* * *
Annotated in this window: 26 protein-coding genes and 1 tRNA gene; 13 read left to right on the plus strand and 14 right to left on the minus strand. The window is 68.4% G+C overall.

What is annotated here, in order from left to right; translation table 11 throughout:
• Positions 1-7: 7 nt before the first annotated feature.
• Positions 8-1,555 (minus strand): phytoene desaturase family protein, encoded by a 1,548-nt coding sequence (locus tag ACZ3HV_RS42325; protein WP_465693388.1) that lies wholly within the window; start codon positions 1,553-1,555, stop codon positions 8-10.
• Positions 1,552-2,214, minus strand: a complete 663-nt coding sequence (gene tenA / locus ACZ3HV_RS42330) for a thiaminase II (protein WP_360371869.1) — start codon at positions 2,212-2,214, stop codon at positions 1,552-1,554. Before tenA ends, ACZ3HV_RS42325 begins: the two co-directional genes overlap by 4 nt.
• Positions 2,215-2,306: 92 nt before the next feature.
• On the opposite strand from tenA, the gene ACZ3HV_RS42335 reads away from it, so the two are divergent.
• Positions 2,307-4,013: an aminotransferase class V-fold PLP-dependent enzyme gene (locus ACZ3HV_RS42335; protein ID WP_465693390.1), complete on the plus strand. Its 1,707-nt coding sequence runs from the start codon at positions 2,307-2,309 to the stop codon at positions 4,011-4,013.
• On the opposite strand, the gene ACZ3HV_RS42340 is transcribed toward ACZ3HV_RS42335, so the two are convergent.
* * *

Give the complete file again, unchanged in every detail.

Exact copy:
Annotated in this window: 26 protein-coding genes and 1 tRNA gene; 13 read left to right on the plus strand and 14 right to left on the minus strand. The window is 68.4% G+C overall.

What is annotated here, in order from left to right; translation table 11 throughout:
• Positions 1-7: 7 nt before the first annotated feature.
• Positions 8-1,555 (minus strand): phytoene desaturase family protein, encoded by a 1,548-nt coding sequence (locus tag ACZ3HV_RS42325; protein WP_465693388.1) that lies wholly within the window; start codon positions 1,553-1,555, stop codon positions 8-10.
• Positions 1,552-2,214, minus strand: a complete 663-nt coding sequence (gene tenA / locus ACZ3HV_RS42330) for a thiaminase II (protein WP_360371869.1) — start codon at positions 2,212-2,214, stop codon at positions 1,552-1,554. Before tenA ends, ACZ3HV_RS42325 begins: the two co-directional genes overlap by 4 nt.
• Positions 2,215-2,306: 92 nt before the next feature.
• On the opposite strand from tenA, the gene ACZ3HV_RS42335 reads away from it, so the two are divergent.
• Positions 2,307-4,013: an aminotransferase class V-fold PLP-dependent enzyme gene (locus ACZ3HV_RS42335; protein ID WP_465693390.1), complete on the plus strand. Its 1,707-nt coding sequence runs from the start codon at positions 2,307-2,309 to the stop codon at positions 4,011-4,013.
• On the opposite strand, the gene ACZ3HV_RS42340 is transcribed toward ACZ3HV_RS42335, so the two are convergent.